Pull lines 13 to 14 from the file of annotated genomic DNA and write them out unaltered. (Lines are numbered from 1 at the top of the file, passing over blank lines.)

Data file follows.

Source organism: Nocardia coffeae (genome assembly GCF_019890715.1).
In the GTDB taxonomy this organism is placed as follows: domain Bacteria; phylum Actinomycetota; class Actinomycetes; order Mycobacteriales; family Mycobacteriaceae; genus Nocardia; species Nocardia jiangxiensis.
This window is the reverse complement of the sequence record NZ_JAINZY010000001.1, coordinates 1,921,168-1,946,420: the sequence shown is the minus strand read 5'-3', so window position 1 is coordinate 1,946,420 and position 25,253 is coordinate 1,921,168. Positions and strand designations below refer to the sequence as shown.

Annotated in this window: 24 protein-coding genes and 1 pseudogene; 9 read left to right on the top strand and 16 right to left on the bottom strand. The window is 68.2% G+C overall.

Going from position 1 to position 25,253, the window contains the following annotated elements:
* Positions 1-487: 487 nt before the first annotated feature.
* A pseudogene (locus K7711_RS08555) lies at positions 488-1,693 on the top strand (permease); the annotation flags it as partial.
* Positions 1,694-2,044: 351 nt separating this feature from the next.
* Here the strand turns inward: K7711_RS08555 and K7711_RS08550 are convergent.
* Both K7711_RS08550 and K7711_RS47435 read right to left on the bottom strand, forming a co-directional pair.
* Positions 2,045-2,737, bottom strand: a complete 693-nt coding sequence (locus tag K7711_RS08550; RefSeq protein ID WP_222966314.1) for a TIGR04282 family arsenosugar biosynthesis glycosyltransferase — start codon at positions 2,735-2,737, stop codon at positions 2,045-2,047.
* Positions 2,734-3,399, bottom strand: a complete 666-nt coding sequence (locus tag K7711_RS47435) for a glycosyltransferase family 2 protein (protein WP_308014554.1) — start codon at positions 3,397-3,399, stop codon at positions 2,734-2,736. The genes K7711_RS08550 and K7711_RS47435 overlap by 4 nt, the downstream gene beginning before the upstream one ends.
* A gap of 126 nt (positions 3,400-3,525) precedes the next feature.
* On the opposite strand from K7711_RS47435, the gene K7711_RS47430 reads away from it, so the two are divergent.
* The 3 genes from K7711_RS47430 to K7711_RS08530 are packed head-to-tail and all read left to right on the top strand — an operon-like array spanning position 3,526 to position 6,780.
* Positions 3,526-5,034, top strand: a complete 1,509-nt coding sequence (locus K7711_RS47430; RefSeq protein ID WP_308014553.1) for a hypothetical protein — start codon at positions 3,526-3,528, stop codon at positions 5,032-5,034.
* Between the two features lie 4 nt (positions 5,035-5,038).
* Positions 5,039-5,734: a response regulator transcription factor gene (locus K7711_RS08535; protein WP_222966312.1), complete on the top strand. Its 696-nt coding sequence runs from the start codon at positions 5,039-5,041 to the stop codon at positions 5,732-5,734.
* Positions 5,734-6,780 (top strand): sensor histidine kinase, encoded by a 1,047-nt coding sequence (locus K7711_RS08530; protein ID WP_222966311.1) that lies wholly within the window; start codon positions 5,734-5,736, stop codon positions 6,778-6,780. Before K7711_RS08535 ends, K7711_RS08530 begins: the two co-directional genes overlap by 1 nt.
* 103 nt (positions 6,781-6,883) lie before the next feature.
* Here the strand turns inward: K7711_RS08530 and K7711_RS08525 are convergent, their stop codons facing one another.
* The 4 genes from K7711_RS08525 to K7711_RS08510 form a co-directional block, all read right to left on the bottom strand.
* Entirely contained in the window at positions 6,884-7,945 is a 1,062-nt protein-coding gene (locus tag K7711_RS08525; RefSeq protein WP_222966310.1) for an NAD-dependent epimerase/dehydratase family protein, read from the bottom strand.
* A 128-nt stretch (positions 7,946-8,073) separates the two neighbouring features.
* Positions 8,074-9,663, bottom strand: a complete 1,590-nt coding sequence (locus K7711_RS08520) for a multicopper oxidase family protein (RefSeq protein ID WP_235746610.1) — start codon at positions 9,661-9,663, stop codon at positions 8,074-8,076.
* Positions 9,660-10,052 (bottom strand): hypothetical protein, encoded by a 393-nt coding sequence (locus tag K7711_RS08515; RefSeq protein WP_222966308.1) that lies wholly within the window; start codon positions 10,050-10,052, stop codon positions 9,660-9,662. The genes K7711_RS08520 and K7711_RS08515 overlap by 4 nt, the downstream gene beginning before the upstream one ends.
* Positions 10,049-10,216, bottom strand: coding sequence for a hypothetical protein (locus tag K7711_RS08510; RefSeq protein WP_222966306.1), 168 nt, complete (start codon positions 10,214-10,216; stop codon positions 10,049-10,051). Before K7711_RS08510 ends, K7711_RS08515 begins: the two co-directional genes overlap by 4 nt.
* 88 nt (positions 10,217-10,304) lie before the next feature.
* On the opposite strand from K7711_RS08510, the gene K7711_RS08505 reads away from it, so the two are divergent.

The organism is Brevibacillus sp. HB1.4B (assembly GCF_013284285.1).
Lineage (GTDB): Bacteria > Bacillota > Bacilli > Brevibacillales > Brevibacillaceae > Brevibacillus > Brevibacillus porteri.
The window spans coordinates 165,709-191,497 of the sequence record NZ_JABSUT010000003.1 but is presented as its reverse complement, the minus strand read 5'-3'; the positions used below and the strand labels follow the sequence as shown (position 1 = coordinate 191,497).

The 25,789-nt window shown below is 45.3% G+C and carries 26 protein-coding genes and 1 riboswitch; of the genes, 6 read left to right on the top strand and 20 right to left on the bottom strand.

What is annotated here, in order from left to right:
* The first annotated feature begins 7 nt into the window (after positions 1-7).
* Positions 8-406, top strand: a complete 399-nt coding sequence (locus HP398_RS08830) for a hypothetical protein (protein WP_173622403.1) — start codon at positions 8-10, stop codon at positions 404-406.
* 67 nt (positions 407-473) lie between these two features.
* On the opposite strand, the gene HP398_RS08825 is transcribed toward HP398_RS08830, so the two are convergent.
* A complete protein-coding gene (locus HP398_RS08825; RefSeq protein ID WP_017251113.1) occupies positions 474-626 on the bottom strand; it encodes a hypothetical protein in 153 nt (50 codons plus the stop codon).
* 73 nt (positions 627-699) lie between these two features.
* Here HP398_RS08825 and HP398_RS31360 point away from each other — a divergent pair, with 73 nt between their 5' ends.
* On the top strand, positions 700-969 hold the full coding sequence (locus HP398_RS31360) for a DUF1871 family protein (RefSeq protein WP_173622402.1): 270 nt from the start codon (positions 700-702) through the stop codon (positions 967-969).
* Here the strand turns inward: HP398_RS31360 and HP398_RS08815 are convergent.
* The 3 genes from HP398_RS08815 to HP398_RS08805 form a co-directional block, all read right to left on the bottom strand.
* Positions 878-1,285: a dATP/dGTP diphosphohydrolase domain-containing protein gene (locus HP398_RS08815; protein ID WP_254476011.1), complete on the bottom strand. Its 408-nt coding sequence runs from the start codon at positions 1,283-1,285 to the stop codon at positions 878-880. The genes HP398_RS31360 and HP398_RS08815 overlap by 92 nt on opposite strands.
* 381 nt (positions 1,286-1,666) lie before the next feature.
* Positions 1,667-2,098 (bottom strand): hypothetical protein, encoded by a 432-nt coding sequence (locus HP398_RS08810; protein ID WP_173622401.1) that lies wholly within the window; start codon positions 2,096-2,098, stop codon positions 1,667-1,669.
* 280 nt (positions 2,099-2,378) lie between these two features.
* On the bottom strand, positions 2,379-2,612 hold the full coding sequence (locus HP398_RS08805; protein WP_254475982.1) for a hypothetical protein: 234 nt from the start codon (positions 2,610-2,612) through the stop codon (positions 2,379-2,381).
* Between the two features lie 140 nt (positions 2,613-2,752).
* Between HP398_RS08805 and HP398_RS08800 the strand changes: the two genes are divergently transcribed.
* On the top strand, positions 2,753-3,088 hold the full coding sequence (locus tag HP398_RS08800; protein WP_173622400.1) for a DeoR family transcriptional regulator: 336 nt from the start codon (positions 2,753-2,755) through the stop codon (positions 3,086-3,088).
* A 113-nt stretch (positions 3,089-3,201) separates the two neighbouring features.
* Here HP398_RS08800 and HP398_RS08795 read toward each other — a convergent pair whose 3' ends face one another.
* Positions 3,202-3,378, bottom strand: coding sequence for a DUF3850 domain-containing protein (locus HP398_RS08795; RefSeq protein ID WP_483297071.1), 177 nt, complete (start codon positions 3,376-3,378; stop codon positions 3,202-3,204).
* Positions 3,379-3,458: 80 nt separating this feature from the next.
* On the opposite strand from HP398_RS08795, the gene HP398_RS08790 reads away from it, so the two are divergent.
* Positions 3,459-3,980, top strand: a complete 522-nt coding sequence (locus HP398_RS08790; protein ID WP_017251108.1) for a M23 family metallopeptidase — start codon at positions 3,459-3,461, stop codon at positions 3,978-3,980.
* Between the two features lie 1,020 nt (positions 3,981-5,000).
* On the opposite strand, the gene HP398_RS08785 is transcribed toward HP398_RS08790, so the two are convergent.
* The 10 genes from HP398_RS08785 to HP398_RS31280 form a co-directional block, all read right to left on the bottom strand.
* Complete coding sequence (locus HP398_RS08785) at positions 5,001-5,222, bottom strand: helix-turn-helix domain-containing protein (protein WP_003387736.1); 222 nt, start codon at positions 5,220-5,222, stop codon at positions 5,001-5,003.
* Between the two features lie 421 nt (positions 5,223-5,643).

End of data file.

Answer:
* A gap of 126 nt (positions 3,400-3,525) precedes the next feature.
* On the opposite strand from K7711_RS47435, the gene K7711_RS47430 reads away from it, so the two are divergent.